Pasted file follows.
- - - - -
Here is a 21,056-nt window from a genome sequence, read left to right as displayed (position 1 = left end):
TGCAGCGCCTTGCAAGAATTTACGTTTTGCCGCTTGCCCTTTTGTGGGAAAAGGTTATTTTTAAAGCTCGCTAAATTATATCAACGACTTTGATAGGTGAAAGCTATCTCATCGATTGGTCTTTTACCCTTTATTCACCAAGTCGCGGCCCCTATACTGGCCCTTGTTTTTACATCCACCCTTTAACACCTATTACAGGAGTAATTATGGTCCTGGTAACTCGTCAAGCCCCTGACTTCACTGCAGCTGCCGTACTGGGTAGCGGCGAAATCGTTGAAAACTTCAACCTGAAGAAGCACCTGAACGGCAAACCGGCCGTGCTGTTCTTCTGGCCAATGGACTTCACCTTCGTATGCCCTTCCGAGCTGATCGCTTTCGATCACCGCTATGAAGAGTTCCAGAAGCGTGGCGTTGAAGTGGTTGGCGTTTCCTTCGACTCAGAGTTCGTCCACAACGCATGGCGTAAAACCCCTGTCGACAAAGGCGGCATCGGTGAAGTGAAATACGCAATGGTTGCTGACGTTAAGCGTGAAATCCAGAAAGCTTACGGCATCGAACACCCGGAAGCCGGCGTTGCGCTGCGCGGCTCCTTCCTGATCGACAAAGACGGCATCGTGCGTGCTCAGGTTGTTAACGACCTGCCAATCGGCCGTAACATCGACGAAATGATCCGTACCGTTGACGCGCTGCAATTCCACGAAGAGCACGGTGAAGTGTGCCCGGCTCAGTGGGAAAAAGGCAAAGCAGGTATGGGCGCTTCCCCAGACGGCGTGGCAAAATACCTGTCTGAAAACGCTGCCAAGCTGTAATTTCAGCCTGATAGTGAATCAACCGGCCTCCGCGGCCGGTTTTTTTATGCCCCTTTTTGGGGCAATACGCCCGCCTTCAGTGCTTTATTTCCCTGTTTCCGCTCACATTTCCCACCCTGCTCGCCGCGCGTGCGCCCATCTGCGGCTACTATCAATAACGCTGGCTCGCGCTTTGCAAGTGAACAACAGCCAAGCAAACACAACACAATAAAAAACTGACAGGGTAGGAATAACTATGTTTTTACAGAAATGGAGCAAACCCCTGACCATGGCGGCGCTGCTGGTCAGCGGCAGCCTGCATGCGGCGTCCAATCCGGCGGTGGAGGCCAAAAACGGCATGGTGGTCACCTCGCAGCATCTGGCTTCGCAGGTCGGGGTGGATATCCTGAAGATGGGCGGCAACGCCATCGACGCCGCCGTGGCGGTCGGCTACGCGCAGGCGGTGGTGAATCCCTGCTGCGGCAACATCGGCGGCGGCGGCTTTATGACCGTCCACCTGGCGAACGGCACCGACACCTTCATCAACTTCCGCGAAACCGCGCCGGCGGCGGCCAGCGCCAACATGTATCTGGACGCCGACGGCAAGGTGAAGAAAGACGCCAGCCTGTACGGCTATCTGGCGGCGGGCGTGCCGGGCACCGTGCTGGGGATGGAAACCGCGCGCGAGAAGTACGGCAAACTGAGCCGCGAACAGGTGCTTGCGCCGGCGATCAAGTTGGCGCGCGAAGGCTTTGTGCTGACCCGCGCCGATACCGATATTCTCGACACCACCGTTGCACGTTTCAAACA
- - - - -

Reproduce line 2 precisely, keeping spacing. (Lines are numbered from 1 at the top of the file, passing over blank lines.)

TGCAGCGCCTTGCAAGAATTTACGTTTTGCCGCTTGCCCTTTTGTGGGAAAAGGTTATTTTTAAAGCTCGCTAAATTATATCAACGACTTTGATAGGTGAAAGCTATCTCATCGATTGGTCTTTTACCCTTTATTCACCAAGTCGCGGCCCCTATACTGGCCCTTGTTTTTACATCCACCCTTTAACACCTATTACAGGAGTAATTATGGTCCTGGTAACTCGTCAAGCCCCTGACTTCACTGCAGCTGCCGTACTGGGTAGCGGCGAAATCGTTGAAAACTTCAACCTGAAGAAGCACCTGAACGGCAAACCGGCCGTGCTGTTCTTCTGGCCAATGGACTTCACCTTCGTATGCCCTTCCGAGCTGATCGCTTTCGATCACCGCTATGAAGAGTTCCAGAAGCGTGGCGTTGAAGTGGTTGGCGTTTCCTTCGACTCAGAGTTCGTCCACAACGCATGGCGTAAAACCCCTGTCGACAAAGGCGGCATCGGTGAAGTGAAATACGCAATGGTTGCTGACGTTAAGCGTGAAATCCAGAAAGCTTACGGCATCGAACACCCGGAAGCCGGCGTTGCGCTGCGCGGCTCCTTCCTGATCGACAAAGACGGCATCGTGCGTGCTCAGGTTGTTAACGACCTGCCAATCGGCCGTAACATCGACGAAATGATCCGTACCGTTGACGCGCTGCAATTCCACGAAGAGCACGGTGAAGTGTGCCCGGCTCAGTGGGAAAAAGGCAAAGCAGGTATGGGCGCTTCCCCAGACGGCGTGGCAAAATACCTGTCTGAAAACGCTGCCAAGCTGTAATTTCAGCCTGATAGTGAATCAACCGGCCTCCGCGGCCGGTTTTTTTATGCCCCTTTTTGGGGCAATACGCCCGCCTTCAGTGCTTTATTTCCCTGTTTCCGCTCACATTTCCCACCCTGCTCGCCGCGCGTGCGCCCATCTGCGGCTACTATCAATAACGCTGGCTCGCGCTTTGCAAGTGAACAACAGCCAAGCAAACACAACACAATAAAAAACTGACAGGGTAGGAATAACTATGTTTTTACAGAAATGGAGCAAACCCCTGACCATGGCGGCGCTGCTGGTCAGCGGCAGCCTGCATGCGGCGTCCAATCCGGCGGTGGAGGCCAAAAACGGCATGGTGGTCACCTCGCAGCATCTGGCTTCGCAGGTCGGGGTGGATATCCTGAAGATGGGCGGCAACGCCATCGACGCCGCCGTGGCGGTCGGCTACGCGCAGGCGGTGGTGAATCCCTGCTGCGGCAACATCGGCGGCGGCGGCTTTATGACCGTCCACCTGGCGAACGGCACCGACACCTTCATCAACTTCCGCGAAACCGCGCCGGCGGCGGCCAGCGCCAACATGTATCTGGACGCCGACGGCAAGGTGAAGAAAGACGCCAGCCTGTACGGCTATCTGGCGGCGGGCGTGCCGGGCACCGTGCTGGGGATGGAAACCGCGCGCGAGAAGTACGGCAAACTGAGCCGCGAACAGGTGCTTGCGCCGGCGATCAAGTTGGCGCGCGAAGGCTTTGTGCTGACCCGCGCCGATACCGATATTCTCGACACCACCGTTGCACGTTTCAAACA